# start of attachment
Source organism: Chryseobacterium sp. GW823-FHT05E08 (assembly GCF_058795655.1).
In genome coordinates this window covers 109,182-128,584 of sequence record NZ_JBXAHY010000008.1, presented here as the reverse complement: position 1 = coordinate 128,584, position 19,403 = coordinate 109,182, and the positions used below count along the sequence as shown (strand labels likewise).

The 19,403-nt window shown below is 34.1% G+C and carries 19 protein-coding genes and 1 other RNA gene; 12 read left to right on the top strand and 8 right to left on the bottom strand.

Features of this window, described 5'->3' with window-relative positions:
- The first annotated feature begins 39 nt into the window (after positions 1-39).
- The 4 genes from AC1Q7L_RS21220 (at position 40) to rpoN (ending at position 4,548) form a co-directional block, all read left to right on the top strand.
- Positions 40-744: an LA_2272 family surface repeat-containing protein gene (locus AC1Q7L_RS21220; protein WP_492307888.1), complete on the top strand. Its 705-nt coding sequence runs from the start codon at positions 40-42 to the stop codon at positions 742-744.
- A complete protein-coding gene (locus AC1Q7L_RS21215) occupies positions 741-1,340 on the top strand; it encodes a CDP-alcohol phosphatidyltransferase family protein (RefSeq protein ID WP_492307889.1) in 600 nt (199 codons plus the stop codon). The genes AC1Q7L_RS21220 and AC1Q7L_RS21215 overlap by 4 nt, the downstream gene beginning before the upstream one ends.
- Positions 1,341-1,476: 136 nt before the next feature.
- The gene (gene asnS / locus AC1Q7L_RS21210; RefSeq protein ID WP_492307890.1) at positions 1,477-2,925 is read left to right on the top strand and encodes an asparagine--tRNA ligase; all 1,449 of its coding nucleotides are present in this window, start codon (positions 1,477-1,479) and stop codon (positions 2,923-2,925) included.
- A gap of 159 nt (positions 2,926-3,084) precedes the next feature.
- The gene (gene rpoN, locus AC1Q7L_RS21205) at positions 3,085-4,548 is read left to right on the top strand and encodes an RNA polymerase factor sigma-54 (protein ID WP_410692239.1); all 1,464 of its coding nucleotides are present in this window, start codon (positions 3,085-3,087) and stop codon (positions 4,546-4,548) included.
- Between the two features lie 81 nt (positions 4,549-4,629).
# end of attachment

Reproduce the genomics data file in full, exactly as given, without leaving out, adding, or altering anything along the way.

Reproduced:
Source organism: Chryseobacterium sp. GW823-FHT05E08 (assembly GCF_058795655.1).
In genome coordinates this window covers 109,182-128,584 of sequence record NZ_JBXAHY010000008.1, presented here as the reverse complement: position 1 = coordinate 128,584, position 19,403 = coordinate 109,182, and the positions used below count along the sequence as shown (strand labels likewise).

The 19,403-nt window shown below is 34.1% G+C and carries 19 protein-coding genes and 1 other RNA gene; 12 read left to right on the top strand and 8 right to left on the bottom strand.

Features of this window, described 5'->3' with window-relative positions:
- The first annotated feature begins 39 nt into the window (after positions 1-39).
- The 4 genes from AC1Q7L_RS21220 (at position 40) to rpoN (ending at position 4,548) form a co-directional block, all read left to right on the top strand.
- Positions 40-744: an LA_2272 family surface repeat-containing protein gene (locus AC1Q7L_RS21220; protein WP_492307888.1), complete on the top strand. Its 705-nt coding sequence runs from the start codon at positions 40-42 to the stop codon at positions 742-744.
- A complete protein-coding gene (locus AC1Q7L_RS21215) occupies positions 741-1,340 on the top strand; it encodes a CDP-alcohol phosphatidyltransferase family protein (RefSeq protein ID WP_492307889.1) in 600 nt (199 codons plus the stop codon). The genes AC1Q7L_RS21220 and AC1Q7L_RS21215 overlap by 4 nt, the downstream gene beginning before the upstream one ends.
- Positions 1,341-1,476: 136 nt before the next feature.
- The gene (gene asnS / locus AC1Q7L_RS21210; RefSeq protein ID WP_492307890.1) at positions 1,477-2,925 is read left to right on the top strand and encodes an asparagine--tRNA ligase; all 1,449 of its coding nucleotides are present in this window, start codon (positions 1,477-1,479) and stop codon (positions 2,923-2,925) included.
- A gap of 159 nt (positions 2,926-3,084) precedes the next feature.
- The gene (gene rpoN, locus AC1Q7L_RS21205) at positions 3,085-4,548 is read left to right on the top strand and encodes an RNA polymerase factor sigma-54 (protein ID WP_410692239.1); all 1,464 of its coding nucleotides are present in this window, start codon (positions 3,085-3,087) and stop codon (positions 4,546-4,548) included.
- Between the two features lie 81 nt (positions 4,549-4,629).